In a snapshot cross-sectional analysis of study participants with type 1 diabetes in Finland, drinking three or more cups of filtered coffee a day was associated with increased odds of having metabolic syndrome, in contrast to previous findings in the general population.
The article, by B Stutz of the University of Helsinki, Finland, and colleagues, based on data from the Finnish Diabetic Nephropathy (FinnDiane) study, was published online February 1 in Nutrition, Metabolism & Cardiovascular Diseases.
"In contrast to the previous observations in other populations, coffee consumption was associated with higher odds of [metabolic syndrome] in the current study" in people with type 1 diabetes, the researchers report.
Among these individuals with type 1 diabetes, those who drank moderate or high amounts of coffee had a significantly increased risk of metabolic syndrome compared with those who did not drink coffee, after adjusting for multiple variables.
Those who drank any amount of coffee were more likely to have hypertension.
The reasons for these findings remain to be determined and more study is also needed to see how coffee consumption might affect health outcomes in people with type 1 diabetes, the researchers conclude.
Association Mainly Driven by Hypertension
In the general population, regular coffee drinkers have been reported to have a lower risk of developing metabolic syndrome, and thus a lower risk of cardiovascular disease and early mortality.
However, it has not been clear whether patients with type 1 diabetes who are regular coffee drinkers would also have a lower risk of metabolic syndrome.
To investigate this, researchers examined 1040 participants from the FinnDiane study who had type 1 diabetes — defined as diabetes onset before age 35 years and permanent insulin therapy within a year of diagnosis — and complete data from a diet questionnaire along with information on metabolic syndrome criteria.
Metabolic syndrome was defined as having three of the following five criteria: waist circumference ≥ 94 cm in men and ≥ 80 cm in women; triglycerides ≥ 1.7 mmol/L or on lipid-lowering medication; high-density lipoprotein cholesterol (HDL-C) < 1.0 mmol/L in men and < 1.3 mmol/L in women, or on medication to increase HDL-C; blood pressure ≥ 130/85 mmHg or use of antihypertensive medication; and fasting blood glucose ≥ 110 mg/dL.
Participants were classed as having the following coffee consumption levels:
None: < 1 cup/day, 134 participants (13%)
Low: 1–2 cups/day, 230 participants (22%)
Moderate: 3–4 cups/day, 371 participants (36%)
High: ≥ 5 cups/day, 305 participants (29%)
Of the 906 coffee drinkers, 825 (91%) drank filtered coffee, so researchers pooled data for the different types of coffee.
On average, individuals who did not drink coffee were 40 years old and had diabetes for 21 years, whereas coffee drinkers were older (mean age 46 to 49 years) and had diabetes longer (mean duration 27 to 30 years).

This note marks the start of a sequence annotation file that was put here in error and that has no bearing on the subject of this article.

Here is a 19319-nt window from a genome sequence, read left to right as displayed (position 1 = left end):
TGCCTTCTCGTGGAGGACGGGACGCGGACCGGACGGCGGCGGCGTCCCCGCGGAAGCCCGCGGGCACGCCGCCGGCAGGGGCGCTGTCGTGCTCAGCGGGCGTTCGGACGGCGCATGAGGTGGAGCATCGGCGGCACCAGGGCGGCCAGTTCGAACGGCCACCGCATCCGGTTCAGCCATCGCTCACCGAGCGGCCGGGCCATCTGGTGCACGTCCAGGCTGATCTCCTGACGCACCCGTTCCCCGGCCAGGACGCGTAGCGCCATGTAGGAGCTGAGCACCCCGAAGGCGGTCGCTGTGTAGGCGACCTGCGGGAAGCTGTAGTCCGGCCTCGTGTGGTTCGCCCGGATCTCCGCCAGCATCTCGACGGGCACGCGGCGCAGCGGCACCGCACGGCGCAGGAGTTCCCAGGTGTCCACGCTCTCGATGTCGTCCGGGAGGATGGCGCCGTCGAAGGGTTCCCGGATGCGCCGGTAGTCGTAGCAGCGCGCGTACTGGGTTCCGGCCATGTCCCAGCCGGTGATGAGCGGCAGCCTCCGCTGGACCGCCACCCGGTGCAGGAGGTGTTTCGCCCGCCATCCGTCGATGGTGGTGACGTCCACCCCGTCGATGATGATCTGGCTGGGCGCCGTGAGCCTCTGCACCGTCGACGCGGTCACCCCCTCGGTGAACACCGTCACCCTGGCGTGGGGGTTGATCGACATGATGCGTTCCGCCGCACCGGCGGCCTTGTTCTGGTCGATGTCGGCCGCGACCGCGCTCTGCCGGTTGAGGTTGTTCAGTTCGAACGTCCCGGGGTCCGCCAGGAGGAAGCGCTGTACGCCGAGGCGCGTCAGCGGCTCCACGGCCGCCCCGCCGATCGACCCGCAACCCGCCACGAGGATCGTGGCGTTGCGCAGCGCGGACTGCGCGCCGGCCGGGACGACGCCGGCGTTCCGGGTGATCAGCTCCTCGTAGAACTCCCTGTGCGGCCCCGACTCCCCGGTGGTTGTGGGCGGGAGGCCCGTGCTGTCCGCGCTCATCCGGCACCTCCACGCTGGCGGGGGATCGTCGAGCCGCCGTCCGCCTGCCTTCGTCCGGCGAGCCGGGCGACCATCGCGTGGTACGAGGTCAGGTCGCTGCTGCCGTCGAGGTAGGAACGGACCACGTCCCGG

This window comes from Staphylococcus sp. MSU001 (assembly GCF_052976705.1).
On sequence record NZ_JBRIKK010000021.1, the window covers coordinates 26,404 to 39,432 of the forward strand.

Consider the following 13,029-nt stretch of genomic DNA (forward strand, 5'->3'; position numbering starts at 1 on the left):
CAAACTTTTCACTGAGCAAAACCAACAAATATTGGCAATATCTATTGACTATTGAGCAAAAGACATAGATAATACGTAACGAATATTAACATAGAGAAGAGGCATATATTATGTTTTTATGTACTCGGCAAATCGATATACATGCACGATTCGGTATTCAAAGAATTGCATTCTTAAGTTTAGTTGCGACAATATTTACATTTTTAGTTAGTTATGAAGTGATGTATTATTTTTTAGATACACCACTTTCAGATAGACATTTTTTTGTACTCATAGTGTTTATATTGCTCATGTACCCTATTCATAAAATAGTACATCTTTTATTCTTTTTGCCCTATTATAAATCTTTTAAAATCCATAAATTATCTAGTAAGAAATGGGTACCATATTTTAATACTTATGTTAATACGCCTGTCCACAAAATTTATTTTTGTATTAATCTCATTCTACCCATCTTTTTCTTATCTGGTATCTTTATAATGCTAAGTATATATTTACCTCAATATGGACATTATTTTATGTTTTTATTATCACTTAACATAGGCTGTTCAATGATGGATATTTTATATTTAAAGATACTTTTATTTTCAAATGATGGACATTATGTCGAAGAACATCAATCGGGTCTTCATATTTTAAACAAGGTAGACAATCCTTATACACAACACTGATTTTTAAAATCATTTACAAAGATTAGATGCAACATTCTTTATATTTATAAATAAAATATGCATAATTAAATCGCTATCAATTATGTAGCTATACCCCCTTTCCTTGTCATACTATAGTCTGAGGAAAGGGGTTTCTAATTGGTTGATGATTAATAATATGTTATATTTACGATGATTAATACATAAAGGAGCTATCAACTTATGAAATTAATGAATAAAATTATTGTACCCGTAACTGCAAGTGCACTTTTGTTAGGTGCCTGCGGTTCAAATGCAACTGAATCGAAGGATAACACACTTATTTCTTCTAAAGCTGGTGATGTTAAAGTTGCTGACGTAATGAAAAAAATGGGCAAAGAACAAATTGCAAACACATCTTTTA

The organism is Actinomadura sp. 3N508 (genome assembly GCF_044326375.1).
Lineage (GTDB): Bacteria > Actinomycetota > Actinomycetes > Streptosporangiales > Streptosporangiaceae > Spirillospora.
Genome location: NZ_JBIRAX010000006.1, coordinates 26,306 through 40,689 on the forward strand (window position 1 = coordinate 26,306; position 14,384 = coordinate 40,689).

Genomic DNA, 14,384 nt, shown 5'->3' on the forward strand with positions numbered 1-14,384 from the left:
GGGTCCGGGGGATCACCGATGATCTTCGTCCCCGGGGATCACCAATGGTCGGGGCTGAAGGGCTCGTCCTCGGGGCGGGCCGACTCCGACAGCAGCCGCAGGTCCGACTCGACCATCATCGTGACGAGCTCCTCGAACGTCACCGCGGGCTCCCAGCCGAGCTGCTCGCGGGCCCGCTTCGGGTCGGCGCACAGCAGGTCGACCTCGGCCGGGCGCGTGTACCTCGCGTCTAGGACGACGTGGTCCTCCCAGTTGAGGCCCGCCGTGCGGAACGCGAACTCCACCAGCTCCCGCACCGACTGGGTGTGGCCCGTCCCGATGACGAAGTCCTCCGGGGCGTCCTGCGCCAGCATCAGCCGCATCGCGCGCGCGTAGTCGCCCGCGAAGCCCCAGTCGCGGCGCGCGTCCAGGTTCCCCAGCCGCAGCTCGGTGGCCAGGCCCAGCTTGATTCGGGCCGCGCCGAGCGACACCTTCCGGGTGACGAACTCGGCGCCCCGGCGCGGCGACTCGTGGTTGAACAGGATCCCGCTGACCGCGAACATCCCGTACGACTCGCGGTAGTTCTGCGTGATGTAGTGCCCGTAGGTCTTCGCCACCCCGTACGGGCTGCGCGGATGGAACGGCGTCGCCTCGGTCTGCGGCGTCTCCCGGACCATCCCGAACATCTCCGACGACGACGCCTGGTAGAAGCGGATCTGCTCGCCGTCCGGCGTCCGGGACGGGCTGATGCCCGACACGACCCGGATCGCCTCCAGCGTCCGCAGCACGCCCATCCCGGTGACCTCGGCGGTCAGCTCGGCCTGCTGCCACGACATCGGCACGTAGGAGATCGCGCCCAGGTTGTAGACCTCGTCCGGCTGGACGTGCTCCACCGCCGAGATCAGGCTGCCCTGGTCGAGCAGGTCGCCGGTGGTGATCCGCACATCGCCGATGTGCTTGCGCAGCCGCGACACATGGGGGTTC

There were more current smokers in the group that had a high consumption of coffee (22%) than in the groups that drank less (up to 12%) or no coffee (3%).
There were also more men in the group who drank 5 or more cups of coffee a day (60%) than in the groups that drank less or no coffee (32% to 45%).
Coffee drinkers were more likely to be taking antihypertensive or lipid-lowering medications than nondrinkers.
The prevalence of metabolic syndrome increased stepwise from 51% to 64% to 65% to 70% among people whose coffee consumption was none, low, moderate, or high, respectively.
Compared with noncoffee drinkers, those who drank 3 or 4 cups a day had a 1.8-fold increased risk of having metabolic syndrome, and those who drank 5 or more cups a day had a 2.1-fold increased risk (P < .05 for both), after adjusting for age, sex, total calories, alcohol, physical activity, and smoking.
Similarly, compared with noncoffee drinkers, those who drank 1 or more cups of coffee a day had a 2.2- to 2.8-fold increased risk of hypertension, after adjusting for multiple variables (P < .05).
"The association between coffee consumption and [metabolic syndrome] seems to be mainly driven by the blood pressure component," Stutz and colleagues observe.
The study was supported by grants from Folkhälsan Research Foundation; Wilhelm and Else Stockmann Foundation; Academy of Finland; Novo Nordisk Foundation; Signe, and Ane Gyllenberg Foundation; Helsinki University Central Hospital Research Funds; Päivikki and Sakari Sohlberg Foundation; and Diabetes Wellness Finland. Per-Henrik Groop, MD, PhD, has received research grants from Eli Lilly and Roche, is an advisory board member for AbbVie, AstraZeneca, Boehringer Ingelheim, Cebix, Eli Lilly, Janssen, MSD, Medscape, Novartis, Novo Nordisk, and Sanofi. He has received lecture fees from AstraZeneca, Boehringer Ingelheim, Eli Lilly, Elo Water, Genzyme, MSD, Novartis, Novo Nordisk, and Sanofi. The other authors have reported no relevant financial relationships.
Nutr Metab Cardiovasc Dis. February 1, 2018. Abstract
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Cite this: More Coffee May Up Metabolic Syndrome Risk in Type 1 Diabetes - Medscape - Mar 07, 2018.